“I had a lot of apprehension beforehand,” Andrea Burgess admits. “But it turned out even better than I thought.” Burgess is the Executive Director at RedCliff Ascent, a wilderness therapy program for troubled teens.  On April 7, the program hosted its first ever “class reunion” for wilderness graduates.

Graduates had been pleading with the RedCliff team for years to host an event where they could reunite with peers, therapists and staff. This year administrators decided to give it a try – not certain whether they could meet the day to day demands of running a therapeutic wilderness program and plan and execute a two-day event.

And just how serious were these grads? Would they really show up if the RedCliff team did hold a reunion? They put the question out on social media sites and the response was immediate. From all across the globe RedCliff grads were excited and willing to make the trip.

Burgess asked RedCliff Family Services Coordinator, Alison Cox, to organize the event. Cox created an online registration system and within weeks 50 graduates and parents had put a deposit down.  One graduate even suggested a theme: “This time you knew you were coming.”

Burgess admits weather was one of her biggest worries. The fickle Utah spring didn’t disappoint. 50 mph winds gusted outside as attendees picked up their gear and got a brief orientation at the Enterprise office.

The temperature was dropping by the time the buses unloaded at Outpost, the center of RedCliff’s operation’s field. A canvas covered pavilion and a yurt provide permanent shelter at Outpost. RedCliff staffers brought in three additional large camp tents as a precaution. Their preparations paid off. By sunrise the next morning there was five inches of new snow on the ground.

Cox says the weather turned out to be a mixed blessing.  Students and parents were still able to participate in skills camps, hiking, a Narcotics Anonymous meeting, and sessions with therapists. While the snow fell outside, students and staff re-connected inside. “I think the snow and the cold really brought everyone together,” she says. “They’ve got a bond now and I don’t think we would have had that if the weather had been nicer and we’d been more spread out.”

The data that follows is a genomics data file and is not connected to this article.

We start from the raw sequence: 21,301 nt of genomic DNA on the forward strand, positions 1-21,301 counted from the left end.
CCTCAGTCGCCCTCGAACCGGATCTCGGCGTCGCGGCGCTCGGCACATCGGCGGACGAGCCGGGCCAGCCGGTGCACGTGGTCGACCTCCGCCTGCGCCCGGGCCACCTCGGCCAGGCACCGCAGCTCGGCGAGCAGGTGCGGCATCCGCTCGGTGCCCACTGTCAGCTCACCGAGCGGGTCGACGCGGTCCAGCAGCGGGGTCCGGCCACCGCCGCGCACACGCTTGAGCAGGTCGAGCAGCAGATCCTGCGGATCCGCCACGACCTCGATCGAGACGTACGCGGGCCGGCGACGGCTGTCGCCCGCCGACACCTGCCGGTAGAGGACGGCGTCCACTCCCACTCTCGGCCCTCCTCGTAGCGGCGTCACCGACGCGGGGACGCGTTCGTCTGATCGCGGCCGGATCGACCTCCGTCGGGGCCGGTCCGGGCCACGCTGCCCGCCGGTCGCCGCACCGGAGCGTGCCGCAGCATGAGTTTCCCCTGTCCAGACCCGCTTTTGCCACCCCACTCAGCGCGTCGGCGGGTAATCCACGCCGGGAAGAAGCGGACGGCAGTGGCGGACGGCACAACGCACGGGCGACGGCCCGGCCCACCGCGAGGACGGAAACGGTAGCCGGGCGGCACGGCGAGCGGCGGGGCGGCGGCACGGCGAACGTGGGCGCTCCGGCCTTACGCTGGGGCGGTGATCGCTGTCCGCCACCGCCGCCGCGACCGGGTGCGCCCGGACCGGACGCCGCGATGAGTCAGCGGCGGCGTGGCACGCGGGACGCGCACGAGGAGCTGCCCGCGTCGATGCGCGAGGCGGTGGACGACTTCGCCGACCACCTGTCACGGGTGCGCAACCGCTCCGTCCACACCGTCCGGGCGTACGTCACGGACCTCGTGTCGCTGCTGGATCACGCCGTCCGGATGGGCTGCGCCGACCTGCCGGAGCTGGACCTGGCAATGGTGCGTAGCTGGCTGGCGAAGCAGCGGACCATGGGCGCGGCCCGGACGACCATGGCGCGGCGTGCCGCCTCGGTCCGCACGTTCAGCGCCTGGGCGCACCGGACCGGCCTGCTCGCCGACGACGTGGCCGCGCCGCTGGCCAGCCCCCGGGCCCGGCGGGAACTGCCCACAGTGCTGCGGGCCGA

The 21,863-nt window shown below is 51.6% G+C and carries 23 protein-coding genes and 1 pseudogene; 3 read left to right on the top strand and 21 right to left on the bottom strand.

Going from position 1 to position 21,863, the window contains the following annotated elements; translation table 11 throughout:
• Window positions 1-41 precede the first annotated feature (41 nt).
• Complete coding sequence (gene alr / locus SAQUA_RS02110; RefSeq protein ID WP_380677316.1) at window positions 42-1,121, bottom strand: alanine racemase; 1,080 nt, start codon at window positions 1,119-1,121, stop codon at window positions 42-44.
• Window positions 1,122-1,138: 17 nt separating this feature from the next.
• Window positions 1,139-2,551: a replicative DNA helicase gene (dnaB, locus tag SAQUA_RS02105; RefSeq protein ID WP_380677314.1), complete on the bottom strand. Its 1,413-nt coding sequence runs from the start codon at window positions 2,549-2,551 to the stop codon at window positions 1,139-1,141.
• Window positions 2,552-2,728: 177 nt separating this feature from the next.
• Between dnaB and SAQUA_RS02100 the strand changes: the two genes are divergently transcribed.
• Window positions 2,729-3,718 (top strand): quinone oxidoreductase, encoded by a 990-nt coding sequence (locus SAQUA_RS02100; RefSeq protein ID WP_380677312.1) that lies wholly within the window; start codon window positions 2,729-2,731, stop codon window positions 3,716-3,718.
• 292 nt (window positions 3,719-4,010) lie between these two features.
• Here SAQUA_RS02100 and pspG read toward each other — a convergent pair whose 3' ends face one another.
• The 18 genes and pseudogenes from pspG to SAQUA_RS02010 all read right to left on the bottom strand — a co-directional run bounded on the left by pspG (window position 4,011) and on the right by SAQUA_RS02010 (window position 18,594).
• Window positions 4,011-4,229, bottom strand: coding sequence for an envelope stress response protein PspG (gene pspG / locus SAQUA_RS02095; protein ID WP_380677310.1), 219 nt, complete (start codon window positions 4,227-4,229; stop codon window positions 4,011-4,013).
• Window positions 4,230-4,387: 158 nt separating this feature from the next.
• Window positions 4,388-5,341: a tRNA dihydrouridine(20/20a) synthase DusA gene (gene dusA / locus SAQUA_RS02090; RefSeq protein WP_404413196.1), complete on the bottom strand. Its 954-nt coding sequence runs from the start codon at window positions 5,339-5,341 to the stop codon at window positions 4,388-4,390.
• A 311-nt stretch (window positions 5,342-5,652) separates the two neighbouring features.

Weeks after the event, RedCliff’s Facebook site is filled with students who are still talking about their return to the wilderness.

“I had SO MUCH FUN!”

“Can’t wait for my next rip to Enterprise!”

“Thank you to the staff who gave me the best weekend ever!!!”

Burgess says while she’s grateful for comments like those, this response from a former student made everyone pause:

The years after my graduation until recently were very bumpy for me. I struggled with remembering what I was capable of and what I had accomplished. I began to lose track of myself and who I wanted to be. When my mom called me and told me she received an email from RedCliff inviting me to an alumni reunion, I was ecstatic, to say the very least. I had absolutely no idea what to expect, but knew I was ready for whatever RCA had to throw my way, once again. I came to the reunion alone, didn’t expect to see any students from my stay in the program and was unsure if there would be any familiar staff left from my time there. Once sitting down in base with the group after arriving back for the first time in five years, I had no feelings of unrest. I knew few people, but was not weary. I quickly made instant connections with almost everyone I spoke to. I felt at home. It was so comforting to be back in the field even with lots of fresh faces. The reunion was exactly what I needed to remember everything I learned when I was a student at RedCliff. I regained my feeling of empowerment and felt happy for the first time since I left years ago.
I want to thank you all so much for more than just setting up a great and perfectly coordinated reunion for all the lucky alumni who got to attend, but for helping miraculously broaden my vision once again and helping me see that light at the end of my tunnel for a second time. I have no doubt the program saved my life, my happiness, and any hope I had for a bright future. No words can ever explain the deep, eternal gratitude I have for each and every one of the staff members who help change and save lives, like mine, every day. Thank you today, tomorrow, and for forever.” 

 “It was such a positive experience for everyone that was out there,” Alison Cox notes. “I’m still getting phone calls and emails from people saying it meant so much for their child to be out there.”

She adds, “Sometimes you lose sight of what the end goal is. We don’t see the students a lot afterward. Whether they’re doing well or stumbling, we still like to see them again.”

Looking back at all the worry and work, Burgess says she’d do it all over again. “I feel rejuvenated. I really do,” she says. “To have students return as adults, in school or as young professionals, and have this be so meaningful and life-changing, it was affirming for the work that we do.” She adds, “I would do it again, no questions asked, and so would everyone on the team. It was so much more meaningful than we thought.”

Alec, a former student, shared his thoughts in a recent Facebook post:  “It’s nice to know we left a permanent mark on the place that left one on us.”

Video highlights of the reunion: